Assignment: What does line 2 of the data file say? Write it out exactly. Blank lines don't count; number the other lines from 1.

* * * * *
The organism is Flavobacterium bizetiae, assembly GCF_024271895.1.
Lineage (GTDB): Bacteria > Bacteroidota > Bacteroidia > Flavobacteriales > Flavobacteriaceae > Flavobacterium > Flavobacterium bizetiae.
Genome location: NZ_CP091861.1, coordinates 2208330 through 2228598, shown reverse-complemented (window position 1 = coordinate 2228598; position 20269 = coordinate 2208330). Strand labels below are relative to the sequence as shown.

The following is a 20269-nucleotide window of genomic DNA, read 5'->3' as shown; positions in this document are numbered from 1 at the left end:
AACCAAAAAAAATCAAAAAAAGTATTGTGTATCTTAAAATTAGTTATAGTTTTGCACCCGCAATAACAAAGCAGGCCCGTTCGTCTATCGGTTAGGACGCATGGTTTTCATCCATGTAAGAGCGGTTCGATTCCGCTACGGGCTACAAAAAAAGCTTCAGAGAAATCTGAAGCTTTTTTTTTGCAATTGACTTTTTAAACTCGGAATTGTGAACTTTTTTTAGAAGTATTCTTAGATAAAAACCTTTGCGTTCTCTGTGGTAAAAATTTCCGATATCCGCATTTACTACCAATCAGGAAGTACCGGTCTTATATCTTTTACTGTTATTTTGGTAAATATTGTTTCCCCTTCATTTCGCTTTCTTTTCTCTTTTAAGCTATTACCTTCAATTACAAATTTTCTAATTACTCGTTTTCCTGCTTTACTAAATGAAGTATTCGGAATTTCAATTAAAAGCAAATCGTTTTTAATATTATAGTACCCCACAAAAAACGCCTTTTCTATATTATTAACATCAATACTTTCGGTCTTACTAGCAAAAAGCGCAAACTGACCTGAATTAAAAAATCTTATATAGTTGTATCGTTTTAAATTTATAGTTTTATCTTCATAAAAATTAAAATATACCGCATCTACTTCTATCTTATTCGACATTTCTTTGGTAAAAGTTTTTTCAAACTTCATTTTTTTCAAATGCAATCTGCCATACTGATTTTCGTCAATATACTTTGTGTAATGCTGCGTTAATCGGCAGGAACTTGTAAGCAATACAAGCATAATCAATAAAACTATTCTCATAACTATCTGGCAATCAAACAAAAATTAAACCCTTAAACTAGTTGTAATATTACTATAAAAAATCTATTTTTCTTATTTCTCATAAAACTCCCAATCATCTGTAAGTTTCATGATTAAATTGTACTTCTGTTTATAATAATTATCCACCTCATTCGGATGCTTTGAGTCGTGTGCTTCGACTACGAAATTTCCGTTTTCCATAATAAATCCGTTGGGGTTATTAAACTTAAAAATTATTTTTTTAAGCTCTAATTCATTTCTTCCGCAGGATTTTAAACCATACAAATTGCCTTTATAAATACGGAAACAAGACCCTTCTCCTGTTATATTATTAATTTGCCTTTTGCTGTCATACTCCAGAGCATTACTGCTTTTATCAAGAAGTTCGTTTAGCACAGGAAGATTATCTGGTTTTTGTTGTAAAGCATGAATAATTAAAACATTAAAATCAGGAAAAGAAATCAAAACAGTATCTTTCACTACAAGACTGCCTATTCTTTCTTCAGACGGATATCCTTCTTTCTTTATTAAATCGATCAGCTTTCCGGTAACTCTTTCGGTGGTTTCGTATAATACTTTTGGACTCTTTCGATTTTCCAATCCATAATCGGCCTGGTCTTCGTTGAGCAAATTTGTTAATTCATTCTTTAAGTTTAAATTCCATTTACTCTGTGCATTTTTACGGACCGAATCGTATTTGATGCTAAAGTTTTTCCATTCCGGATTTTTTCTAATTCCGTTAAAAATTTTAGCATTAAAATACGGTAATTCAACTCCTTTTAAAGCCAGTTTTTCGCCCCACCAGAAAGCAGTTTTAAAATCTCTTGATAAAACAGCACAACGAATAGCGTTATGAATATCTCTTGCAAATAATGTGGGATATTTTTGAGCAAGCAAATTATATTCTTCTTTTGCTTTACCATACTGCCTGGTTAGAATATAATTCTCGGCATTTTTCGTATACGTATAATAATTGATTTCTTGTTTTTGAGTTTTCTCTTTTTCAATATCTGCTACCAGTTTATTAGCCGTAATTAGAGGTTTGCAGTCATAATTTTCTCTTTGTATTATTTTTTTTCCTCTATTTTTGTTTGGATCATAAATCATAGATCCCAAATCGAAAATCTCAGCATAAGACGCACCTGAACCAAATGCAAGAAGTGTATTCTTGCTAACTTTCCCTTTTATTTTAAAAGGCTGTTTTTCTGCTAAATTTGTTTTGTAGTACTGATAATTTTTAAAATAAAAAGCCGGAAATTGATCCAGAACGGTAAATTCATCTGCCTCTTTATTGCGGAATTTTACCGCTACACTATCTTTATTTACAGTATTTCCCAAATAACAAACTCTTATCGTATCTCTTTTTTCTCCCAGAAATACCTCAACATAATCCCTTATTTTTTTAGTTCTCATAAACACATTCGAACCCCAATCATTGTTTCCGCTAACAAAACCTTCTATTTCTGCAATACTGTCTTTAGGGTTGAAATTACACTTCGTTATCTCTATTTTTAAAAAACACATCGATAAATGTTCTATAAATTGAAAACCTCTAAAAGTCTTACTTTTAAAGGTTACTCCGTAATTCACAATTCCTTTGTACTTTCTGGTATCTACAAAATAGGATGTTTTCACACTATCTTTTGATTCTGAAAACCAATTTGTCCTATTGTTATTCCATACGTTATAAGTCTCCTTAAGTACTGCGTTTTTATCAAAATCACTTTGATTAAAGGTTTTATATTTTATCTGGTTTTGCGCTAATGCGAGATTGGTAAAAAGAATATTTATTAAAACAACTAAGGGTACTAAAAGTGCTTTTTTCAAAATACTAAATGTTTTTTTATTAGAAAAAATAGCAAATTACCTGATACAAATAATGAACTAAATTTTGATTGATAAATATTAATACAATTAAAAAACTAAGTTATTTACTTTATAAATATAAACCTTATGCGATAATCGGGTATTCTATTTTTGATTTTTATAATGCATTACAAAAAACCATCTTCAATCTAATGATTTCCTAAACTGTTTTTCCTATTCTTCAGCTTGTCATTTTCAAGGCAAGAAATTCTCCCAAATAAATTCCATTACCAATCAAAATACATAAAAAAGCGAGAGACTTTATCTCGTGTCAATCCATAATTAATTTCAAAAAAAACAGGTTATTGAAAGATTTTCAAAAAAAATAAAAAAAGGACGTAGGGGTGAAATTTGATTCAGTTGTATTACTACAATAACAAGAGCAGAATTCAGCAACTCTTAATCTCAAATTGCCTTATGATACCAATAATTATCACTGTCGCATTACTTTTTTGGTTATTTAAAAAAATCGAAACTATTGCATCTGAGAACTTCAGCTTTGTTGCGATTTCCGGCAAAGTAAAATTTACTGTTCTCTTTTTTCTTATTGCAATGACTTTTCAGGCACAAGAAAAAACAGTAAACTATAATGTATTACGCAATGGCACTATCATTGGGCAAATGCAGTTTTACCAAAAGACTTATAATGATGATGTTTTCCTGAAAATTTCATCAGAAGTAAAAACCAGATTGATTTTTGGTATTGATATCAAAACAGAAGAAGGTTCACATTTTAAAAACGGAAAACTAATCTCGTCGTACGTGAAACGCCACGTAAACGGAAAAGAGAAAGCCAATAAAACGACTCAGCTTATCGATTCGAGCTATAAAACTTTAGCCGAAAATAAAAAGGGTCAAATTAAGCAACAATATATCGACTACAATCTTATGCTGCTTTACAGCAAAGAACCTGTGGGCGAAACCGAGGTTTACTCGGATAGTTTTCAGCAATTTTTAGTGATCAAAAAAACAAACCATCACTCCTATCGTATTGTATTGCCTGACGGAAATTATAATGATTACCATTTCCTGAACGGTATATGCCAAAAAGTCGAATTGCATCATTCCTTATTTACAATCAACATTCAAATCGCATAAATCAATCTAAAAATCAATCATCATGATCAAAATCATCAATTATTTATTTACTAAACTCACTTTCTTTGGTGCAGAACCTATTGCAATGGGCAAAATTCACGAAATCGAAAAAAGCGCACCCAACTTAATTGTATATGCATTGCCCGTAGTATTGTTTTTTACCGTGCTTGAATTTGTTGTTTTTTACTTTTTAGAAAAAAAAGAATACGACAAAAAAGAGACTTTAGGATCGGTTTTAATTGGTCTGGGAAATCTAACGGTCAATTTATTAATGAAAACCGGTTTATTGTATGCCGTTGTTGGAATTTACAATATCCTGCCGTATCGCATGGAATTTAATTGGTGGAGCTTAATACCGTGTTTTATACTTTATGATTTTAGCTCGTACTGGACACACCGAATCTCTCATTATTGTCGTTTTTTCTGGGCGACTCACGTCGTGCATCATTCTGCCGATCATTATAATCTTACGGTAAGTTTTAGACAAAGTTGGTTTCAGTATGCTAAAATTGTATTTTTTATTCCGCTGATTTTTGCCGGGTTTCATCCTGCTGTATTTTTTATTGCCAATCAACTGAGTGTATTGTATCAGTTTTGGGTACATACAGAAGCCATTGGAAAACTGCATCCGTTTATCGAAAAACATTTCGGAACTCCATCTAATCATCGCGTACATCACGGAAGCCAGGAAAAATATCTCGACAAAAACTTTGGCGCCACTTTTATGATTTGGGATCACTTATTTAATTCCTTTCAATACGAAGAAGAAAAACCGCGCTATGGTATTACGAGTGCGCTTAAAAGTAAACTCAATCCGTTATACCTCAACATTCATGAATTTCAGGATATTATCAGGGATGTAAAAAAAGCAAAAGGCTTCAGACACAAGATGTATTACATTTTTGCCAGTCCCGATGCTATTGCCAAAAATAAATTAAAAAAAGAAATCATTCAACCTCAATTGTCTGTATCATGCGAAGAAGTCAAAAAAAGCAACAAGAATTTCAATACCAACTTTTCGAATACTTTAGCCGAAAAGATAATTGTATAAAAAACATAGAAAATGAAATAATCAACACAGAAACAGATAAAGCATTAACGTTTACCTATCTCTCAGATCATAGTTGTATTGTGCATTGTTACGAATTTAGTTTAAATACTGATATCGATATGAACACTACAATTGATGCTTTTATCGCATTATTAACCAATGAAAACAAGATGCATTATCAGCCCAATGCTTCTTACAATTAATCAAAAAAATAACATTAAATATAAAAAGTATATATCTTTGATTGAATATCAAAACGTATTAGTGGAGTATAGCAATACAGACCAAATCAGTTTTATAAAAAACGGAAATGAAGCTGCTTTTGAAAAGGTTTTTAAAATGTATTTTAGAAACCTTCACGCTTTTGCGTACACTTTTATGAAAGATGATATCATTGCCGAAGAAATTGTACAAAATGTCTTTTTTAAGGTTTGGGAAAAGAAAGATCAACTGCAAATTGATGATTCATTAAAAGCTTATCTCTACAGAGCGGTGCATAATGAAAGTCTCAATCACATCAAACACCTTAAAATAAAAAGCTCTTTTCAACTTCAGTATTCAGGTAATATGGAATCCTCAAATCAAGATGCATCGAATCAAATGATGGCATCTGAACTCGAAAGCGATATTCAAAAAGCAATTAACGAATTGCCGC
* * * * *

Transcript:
Lineage (GTDB): Bacteria > Bacteroidota > Bacteroidia > Flavobacteriales > Flavobacteriaceae > Flavobacterium > Flavobacterium bizetiae.